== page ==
Hypertension, or high blood pressure, during pregnancy is not an uncommon issue. Between 5.8 and 8.3% of women age 20 to 44 experience hypertension while pregnant, according to data from the Centers for Disease Control and Prevention. Unfortunately, this percentage is growing, mostly due to the continued obesity epidemic in the United States.
Over 11,000 American women are diagnosed with cervical cancer every year. The average age at diagnosis is in the early forties, so a significant portion of cervical cancer patients is still in their child-bearing years. Additionally, since many women are now waiting well into their thirties before becoming pregnant, fertility preservation has become a major concern for many who are facing cervical cancer.
An ectopic pregnancy is any pregnancy where the fertilized egg attaches and begins to grow outside of the uterus or womb. In a normal pregnancy, a fertilized egg develops into a fetus in the lining of the uterus. In an ectopic pregnancy, the fertilized egg implants elsewhere within the female reproductive system. Over 95% of the time, an ectopic pregnancy implants in the fallopian tubes, the tubes that run from the ovaries to the uterus. However, in rare cases, an ectopic pregnancy may occur in the cervix, intra-abdominal area, or another location.
Pregnant women and their unborn children are particularly vulnerable to many common infections. While these infections may not normally impact the general population, they are exceptionally dangerous for expectant mothers and can cause serious health problems. There are several steps you can take to prevent prenatal infections in both yourself and your baby. Here is a compendium of critical tips from the Centers for Disease Control and Prevention and the American Academy of Pediatrics.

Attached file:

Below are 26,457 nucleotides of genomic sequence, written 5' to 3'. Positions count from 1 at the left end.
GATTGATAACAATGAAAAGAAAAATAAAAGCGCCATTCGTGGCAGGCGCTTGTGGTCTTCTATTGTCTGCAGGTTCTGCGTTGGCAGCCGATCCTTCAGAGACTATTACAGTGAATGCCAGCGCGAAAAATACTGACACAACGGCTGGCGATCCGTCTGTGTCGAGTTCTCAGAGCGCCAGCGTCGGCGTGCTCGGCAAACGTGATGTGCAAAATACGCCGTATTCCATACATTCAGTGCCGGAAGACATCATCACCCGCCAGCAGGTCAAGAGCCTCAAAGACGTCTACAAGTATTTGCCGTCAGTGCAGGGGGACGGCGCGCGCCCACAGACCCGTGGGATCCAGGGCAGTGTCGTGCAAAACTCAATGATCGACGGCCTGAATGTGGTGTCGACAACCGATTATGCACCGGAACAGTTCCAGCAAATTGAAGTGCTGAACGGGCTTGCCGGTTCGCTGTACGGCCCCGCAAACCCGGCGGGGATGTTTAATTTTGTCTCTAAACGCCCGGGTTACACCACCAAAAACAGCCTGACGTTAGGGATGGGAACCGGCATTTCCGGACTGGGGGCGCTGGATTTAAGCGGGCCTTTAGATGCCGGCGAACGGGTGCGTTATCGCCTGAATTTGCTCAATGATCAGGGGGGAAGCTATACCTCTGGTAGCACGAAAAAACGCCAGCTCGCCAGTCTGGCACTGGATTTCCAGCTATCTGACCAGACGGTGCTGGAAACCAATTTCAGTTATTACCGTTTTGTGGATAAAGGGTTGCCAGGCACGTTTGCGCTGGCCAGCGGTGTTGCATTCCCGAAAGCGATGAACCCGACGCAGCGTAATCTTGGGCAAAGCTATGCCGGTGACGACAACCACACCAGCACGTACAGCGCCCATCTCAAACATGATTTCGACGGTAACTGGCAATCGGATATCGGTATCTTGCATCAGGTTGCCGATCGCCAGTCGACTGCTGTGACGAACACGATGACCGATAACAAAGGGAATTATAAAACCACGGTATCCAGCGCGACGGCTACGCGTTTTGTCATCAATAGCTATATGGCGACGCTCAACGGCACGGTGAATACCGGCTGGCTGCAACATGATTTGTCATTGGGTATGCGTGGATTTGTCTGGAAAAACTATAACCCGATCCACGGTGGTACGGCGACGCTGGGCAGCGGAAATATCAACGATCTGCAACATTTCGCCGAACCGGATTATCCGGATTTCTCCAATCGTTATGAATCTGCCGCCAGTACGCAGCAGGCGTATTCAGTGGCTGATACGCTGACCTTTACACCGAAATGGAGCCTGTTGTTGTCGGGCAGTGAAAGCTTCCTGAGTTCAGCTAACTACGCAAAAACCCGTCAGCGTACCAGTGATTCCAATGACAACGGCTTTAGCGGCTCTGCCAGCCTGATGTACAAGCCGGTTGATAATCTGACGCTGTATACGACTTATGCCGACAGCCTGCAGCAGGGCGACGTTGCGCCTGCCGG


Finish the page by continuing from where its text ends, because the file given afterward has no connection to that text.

Ask any doctor and they’ll tell you… One of the most important parts of their job is to answer patients’ questions accurately and thoroughly. By providing this education, we can develop a stronger patient-provider relationship and empower women to make the most informed health decisions possible. Answering reproductive questions daily in our Connecticut office, we think it’s helpful to share the most common questions about women’s health, specifically those concerning female reproduction, as well as our answers.
The normal human gestation period is nine months or 40 weeks. Of course, real life is rarely textbook perfect, and most women do not go into spontaneous labor at exactly 40 weeks, 0 days of pregnancy. The majority of babies arrive a few days before or after this mark, and this mild unpunctuality is usually not a cause for concern.
As of 2009, the American College of Obstetricians and Gynecologists (ACOG) reported that almost one-quarter (22%) of all pregnant women in the United States underwent induction of labor. This figure had more than doubled since 1990. Of course, many women have inductions for medically-indicated reasons, but elective inductions are also popular for reasons of convenience or to choose their child’s birth date. Read More
Many women are concerned about health risks during pregnancy that may affect both themselves and their child. According to the National Institutes of Health (NIH), a high-risk pregnancy is “one that threatens the health or life of the mother or her fetus.” But what are these risk factors, and how do you know if your pregnancy is high-risk? And if your pregnancy is high-risk, how will your prenatal course differ from a “normal” pregnancy? We will answer these questions below and provide some general advice for women during a high-risk pregnancy.